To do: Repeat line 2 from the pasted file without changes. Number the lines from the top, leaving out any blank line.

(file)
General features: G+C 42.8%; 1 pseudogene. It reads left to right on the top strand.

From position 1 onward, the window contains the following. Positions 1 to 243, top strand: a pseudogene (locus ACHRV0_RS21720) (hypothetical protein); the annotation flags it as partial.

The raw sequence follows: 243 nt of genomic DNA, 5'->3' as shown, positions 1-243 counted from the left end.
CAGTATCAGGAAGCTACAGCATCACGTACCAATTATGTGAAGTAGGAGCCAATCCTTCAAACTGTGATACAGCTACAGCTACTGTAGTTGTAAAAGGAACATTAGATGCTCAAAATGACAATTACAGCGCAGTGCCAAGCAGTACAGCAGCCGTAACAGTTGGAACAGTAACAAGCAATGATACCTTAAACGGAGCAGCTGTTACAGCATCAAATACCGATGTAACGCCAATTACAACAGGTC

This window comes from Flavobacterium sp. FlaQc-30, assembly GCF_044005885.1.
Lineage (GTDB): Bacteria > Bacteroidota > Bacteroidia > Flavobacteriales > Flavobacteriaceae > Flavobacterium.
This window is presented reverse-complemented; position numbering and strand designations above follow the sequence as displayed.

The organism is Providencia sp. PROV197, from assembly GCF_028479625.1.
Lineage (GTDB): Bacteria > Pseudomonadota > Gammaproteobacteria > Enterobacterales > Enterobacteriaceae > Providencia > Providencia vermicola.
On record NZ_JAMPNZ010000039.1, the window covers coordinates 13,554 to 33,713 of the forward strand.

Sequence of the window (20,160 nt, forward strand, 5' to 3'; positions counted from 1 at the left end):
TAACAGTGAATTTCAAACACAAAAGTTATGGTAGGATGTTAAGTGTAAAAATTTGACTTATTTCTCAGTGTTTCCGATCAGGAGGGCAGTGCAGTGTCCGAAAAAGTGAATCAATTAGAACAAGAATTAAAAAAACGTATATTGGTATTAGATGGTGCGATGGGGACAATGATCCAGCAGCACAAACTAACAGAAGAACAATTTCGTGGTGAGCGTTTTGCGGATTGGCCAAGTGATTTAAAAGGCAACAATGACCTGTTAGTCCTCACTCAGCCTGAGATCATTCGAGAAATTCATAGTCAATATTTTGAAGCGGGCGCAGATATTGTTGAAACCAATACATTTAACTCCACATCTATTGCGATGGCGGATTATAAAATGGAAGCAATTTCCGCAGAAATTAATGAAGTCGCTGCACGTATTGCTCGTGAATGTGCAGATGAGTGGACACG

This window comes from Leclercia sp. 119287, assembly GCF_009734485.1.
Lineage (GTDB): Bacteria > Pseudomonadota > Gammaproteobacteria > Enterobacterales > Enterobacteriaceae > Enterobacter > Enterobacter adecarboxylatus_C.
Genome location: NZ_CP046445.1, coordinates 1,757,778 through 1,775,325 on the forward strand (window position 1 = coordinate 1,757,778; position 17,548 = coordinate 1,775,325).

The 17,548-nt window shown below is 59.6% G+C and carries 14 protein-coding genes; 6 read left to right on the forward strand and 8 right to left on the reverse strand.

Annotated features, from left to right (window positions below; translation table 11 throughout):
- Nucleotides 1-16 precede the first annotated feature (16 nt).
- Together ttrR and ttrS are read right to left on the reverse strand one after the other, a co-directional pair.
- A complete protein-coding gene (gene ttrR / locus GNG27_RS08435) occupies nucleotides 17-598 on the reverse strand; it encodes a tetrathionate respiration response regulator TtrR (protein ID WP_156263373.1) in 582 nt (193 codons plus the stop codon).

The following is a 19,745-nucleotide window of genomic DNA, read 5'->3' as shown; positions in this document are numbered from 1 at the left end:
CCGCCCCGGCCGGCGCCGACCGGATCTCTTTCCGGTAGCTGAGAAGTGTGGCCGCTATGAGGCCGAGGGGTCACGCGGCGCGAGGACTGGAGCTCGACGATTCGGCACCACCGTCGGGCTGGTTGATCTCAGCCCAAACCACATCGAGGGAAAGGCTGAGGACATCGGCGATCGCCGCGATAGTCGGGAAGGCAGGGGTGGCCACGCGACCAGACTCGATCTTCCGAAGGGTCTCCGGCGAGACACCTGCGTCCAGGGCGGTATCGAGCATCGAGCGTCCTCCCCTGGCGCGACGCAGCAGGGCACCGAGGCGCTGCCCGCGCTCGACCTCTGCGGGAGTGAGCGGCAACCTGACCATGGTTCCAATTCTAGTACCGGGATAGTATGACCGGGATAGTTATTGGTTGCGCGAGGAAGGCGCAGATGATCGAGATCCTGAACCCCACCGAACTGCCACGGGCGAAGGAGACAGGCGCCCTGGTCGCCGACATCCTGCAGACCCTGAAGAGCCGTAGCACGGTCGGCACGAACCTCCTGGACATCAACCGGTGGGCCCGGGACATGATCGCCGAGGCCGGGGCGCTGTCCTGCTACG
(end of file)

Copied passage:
From position 1 onward, the window contains the following. Positions 1 to 243, top strand: a pseudogene (locus ACHRV0_RS21720) (hypothetical protein); the annotation flags it as partial.